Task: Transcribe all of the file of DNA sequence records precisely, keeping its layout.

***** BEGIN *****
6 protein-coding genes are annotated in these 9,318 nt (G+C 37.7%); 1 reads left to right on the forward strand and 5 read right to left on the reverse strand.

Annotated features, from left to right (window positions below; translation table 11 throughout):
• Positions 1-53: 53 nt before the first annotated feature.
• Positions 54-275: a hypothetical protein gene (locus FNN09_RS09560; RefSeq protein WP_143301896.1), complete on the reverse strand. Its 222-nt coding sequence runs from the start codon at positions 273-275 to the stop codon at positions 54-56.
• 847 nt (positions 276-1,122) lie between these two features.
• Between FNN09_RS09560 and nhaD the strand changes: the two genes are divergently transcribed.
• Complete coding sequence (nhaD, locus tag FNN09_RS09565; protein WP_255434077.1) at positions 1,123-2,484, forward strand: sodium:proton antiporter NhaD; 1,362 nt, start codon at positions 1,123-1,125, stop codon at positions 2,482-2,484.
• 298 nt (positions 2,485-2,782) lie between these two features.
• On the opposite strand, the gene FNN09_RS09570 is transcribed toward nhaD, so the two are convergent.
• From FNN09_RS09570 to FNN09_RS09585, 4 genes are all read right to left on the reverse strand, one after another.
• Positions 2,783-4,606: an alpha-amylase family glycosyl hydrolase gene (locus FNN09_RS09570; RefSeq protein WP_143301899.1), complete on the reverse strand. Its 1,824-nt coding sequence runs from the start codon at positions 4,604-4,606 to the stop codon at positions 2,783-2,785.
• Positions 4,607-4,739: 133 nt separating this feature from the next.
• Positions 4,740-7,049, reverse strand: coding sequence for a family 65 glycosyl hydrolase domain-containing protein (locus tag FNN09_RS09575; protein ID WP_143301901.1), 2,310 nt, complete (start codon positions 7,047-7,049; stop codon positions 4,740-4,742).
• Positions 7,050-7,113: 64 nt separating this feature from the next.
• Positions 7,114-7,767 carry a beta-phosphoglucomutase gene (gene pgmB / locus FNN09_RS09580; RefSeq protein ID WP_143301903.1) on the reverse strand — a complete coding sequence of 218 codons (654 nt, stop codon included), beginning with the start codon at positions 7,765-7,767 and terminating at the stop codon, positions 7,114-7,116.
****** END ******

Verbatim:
6 protein-coding genes are annotated in these 9,318 nt (G+C 37.7%); 1 reads left to right on the forward strand and 5 read right to left on the reverse strand.

Annotated features, from left to right (window positions below; translation table 11 throughout):
• Positions 1-53: 53 nt before the first annotated feature.
• Positions 54-275: a hypothetical protein gene (locus FNN09_RS09560; RefSeq protein WP_143301896.1), complete on the reverse strand. Its 222-nt coding sequence runs from the start codon at positions 273-275 to the stop codon at positions 54-56.
• 847 nt (positions 276-1,122) lie between these two features.
• Between FNN09_RS09560 and nhaD the strand changes: the two genes are divergently transcribed.
• Complete coding sequence (nhaD, locus tag FNN09_RS09565; protein WP_255434077.1) at positions 1,123-2,484, forward strand: sodium:proton antiporter NhaD; 1,362 nt, start codon at positions 1,123-1,125, stop codon at positions 2,482-2,484.
• 298 nt (positions 2,485-2,782) lie between these two features.
• On the opposite strand, the gene FNN09_RS09570 is transcribed toward nhaD, so the two are convergent.
• From FNN09_RS09570 to FNN09_RS09585, 4 genes are all read right to left on the reverse strand, one after another.
• Positions 2,783-4,606: an alpha-amylase family glycosyl hydrolase gene (locus FNN09_RS09570; RefSeq protein WP_143301899.1), complete on the reverse strand. Its 1,824-nt coding sequence runs from the start codon at positions 4,604-4,606 to the stop codon at positions 2,783-2,785.
• Positions 4,607-4,739: 133 nt separating this feature from the next.
• Positions 4,740-7,049, reverse strand: coding sequence for a family 65 glycosyl hydrolase domain-containing protein (locus tag FNN09_RS09575; protein ID WP_143301901.1), 2,310 nt, complete (start codon positions 7,047-7,049; stop codon positions 4,740-4,742).
• Positions 7,050-7,113: 64 nt separating this feature from the next.
• Positions 7,114-7,767 carry a beta-phosphoglucomutase gene (gene pgmB / locus FNN09_RS09580; RefSeq protein ID WP_143301903.1) on the reverse strand — a complete coding sequence of 218 codons (654 nt, stop codon included), beginning with the start codon at positions 7,765-7,767 and terminating at the stop codon, positions 7,114-7,116.